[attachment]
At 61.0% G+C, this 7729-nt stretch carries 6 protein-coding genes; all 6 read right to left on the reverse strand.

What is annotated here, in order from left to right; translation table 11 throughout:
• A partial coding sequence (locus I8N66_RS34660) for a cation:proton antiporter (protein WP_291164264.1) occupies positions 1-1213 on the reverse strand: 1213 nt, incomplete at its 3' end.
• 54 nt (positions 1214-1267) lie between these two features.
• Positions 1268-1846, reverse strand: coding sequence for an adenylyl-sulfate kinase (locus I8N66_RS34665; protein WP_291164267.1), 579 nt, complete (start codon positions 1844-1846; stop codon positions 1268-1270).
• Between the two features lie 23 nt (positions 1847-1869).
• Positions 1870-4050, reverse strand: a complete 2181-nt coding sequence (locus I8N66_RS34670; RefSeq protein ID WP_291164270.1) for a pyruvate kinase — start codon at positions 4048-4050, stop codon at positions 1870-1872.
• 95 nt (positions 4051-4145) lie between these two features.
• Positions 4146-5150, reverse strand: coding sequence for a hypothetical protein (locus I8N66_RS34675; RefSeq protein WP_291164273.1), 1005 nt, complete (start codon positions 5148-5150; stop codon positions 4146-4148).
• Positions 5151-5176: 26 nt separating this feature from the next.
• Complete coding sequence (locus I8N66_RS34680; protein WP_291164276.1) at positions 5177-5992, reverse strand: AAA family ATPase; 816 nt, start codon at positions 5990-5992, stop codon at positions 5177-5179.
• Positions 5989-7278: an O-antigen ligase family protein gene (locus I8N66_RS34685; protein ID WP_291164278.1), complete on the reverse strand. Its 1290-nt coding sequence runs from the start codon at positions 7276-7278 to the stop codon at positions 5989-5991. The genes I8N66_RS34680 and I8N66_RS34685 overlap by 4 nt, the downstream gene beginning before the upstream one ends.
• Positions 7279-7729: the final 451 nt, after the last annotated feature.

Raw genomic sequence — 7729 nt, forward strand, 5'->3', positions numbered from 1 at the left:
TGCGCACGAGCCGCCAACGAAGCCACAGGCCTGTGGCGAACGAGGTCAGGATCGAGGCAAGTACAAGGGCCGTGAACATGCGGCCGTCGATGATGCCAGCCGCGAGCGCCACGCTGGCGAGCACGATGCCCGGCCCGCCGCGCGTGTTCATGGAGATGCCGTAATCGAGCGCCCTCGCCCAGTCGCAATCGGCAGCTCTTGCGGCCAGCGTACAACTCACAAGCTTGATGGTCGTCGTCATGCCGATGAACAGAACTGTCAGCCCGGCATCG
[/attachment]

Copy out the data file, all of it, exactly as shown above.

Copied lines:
At 61.0% G+C, this 7729-nt stretch carries 6 protein-coding genes; all 6 read right to left on the reverse strand.

What is annotated here, in order from left to right; translation table 11 throughout:
• A partial coding sequence (locus I8N66_RS34660) for a cation:proton antiporter (protein WP_291164264.1) occupies positions 1-1213 on the reverse strand: 1213 nt, incomplete at its 3' end.
• 54 nt (positions 1214-1267) lie between these two features.
• Positions 1268-1846, reverse strand: coding sequence for an adenylyl-sulfate kinase (locus I8N66_RS34665; protein WP_291164267.1), 579 nt, complete (start codon positions 1844-1846; stop codon positions 1268-1270).
• Between the two features lie 23 nt (positions 1847-1869).
• Positions 1870-4050, reverse strand: a complete 2181-nt coding sequence (locus I8N66_RS34670; RefSeq protein ID WP_291164270.1) for a pyruvate kinase — start codon at positions 4048-4050, stop codon at positions 1870-1872.
• 95 nt (positions 4051-4145) lie between these two features.
• Positions 4146-5150, reverse strand: coding sequence for a hypothetical protein (locus I8N66_RS34675; RefSeq protein WP_291164273.1), 1005 nt, complete (start codon positions 5148-5150; stop codon positions 4146-4148).
• Positions 5151-5176: 26 nt separating this feature from the next.
• Complete coding sequence (locus I8N66_RS34680; protein WP_291164276.1) at positions 5177-5992, reverse strand: AAA family ATPase; 816 nt, start codon at positions 5990-5992, stop codon at positions 5177-5179.
• Positions 5989-7278: an O-antigen ligase family protein gene (locus I8N66_RS34685; protein ID WP_291164278.1), complete on the reverse strand. Its 1290-nt coding sequence runs from the start codon at positions 7276-7278 to the stop codon at positions 5989-5991. The genes I8N66_RS34680 and I8N66_RS34685 overlap by 4 nt, the downstream gene beginning before the upstream one ends.
• Positions 7279-7729: the final 451 nt, after the last annotated feature.

Raw genomic sequence — 7729 nt, forward strand, 5'->3', positions numbered from 1 at the left:
TGCGCACGAGCCGCCAACGAAGCCACAGGCCTGTGGCGAACGAGGTCAGGATCGAGGCAAGTACAAGGGCCGTGAACATGCGGCCGTCGATGATGCCAGCCGCGAGCGCCACGCTGGCGAGCACGATGCCCGGCCCGCCGCGCGTGTTCATGGAGATGCCGTAATCGAGCGCCCTCGCCCAGTCGCAATCGGCAGCTCTTGCGGCCAGCGTACAACTCACAAGCTTGATGGTCGTCGTCATGCCGATGAACAGAACTGTCAGCCCGGCATCG